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Few business practices have had as rapid an uptake as competitive intelligence (CI). Not only the pharma industry but also other industries have witnessed this rapid uptake. Over the years, the applications of CI have grown and matured, and competitive intelligence has gone from a ‘nice to have’ to a ‘must have’ function in a multitude of organisations. Some organisations have been early adopters of the practice, most are ‘early/late majority’ adopters and some have yet to leverage the practice to their benefit.

From a reductionist perspective, observing the environment, competitors and associated metrics collectively fall under the domain of external analysis. Leveraging CI for external analyses in order to support ensuing decision-making has been an eclectic practice in organizations. Proponents of the context-adaptive and agile decision-making practice seem to be positioning CI as an enterprise-wide initiative applicable in multiple functions. In this thought piece, we summarise the prevalence of CI in different functions in the pharma/biotech sector vis-a-vis other sectors.

Corporate and Franchise Strategy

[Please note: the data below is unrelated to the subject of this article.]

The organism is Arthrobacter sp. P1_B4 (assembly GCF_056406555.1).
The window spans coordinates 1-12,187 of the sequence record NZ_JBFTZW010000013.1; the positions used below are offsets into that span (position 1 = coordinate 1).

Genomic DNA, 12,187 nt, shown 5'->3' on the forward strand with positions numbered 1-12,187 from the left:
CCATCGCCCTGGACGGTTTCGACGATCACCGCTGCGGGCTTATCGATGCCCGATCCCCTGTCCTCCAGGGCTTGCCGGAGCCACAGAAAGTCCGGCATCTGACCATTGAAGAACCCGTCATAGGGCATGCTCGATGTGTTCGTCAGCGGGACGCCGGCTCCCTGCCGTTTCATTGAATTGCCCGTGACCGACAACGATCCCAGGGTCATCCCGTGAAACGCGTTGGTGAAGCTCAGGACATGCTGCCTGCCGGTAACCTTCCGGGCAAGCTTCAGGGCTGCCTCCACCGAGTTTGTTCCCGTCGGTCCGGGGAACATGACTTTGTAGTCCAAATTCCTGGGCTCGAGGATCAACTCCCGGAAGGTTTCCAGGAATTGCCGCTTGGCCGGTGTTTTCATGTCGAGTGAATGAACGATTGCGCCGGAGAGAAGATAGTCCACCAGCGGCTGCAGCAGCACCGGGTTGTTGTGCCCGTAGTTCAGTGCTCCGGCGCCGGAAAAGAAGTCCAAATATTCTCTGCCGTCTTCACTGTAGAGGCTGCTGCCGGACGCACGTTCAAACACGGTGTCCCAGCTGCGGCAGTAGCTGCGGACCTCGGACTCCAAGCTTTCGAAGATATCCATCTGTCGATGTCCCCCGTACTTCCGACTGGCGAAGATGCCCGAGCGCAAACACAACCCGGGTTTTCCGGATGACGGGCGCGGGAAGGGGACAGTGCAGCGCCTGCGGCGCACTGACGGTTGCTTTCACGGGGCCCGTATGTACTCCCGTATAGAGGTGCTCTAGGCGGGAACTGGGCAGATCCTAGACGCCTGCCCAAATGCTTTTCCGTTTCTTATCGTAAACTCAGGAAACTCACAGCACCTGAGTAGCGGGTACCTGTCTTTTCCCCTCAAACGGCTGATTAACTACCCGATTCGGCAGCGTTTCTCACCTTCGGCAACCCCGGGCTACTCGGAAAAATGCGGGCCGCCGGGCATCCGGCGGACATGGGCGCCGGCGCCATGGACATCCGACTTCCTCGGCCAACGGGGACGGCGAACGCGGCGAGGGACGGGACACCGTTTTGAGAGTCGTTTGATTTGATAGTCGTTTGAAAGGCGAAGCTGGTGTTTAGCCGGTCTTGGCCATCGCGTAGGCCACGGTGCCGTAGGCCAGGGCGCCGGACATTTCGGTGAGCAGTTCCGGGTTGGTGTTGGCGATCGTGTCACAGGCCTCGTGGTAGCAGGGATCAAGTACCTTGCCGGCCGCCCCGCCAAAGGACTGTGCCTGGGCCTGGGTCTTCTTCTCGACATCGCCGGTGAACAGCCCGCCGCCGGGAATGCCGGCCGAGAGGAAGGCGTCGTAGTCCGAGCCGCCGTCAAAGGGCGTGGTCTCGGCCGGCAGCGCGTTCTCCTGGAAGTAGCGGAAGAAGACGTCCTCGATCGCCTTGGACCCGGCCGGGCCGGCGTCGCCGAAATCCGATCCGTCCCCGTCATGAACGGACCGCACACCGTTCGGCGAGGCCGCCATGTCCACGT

At the corporate and franchise level, CI is conducted through the framework of PESTLE, Five forces, demand/supply, benchmarking etc. The need is often to have a high level understanding and in several cases, involves converting granular intelligence to distilled macro insights for decision-makers. Some diagnostic questions to ask are: Are we seeing the wood for the trees? Are we reverse engineering the game plan employed by competitors? Are we able to see the alignment of strategy from the top of the organisation to the bottom? The extensive use of standard strategy frameworks has made decoding underlying strategy and game plans easier. However, CI groups need to be cognizant of such frameworks and be able to decipher such themes during intelligence gathering and analysis. CI in this segment is most prevalent in the technology and media sectors, as the barriers to entry are low and fundamentally this sector works on Schumpeterian economics.

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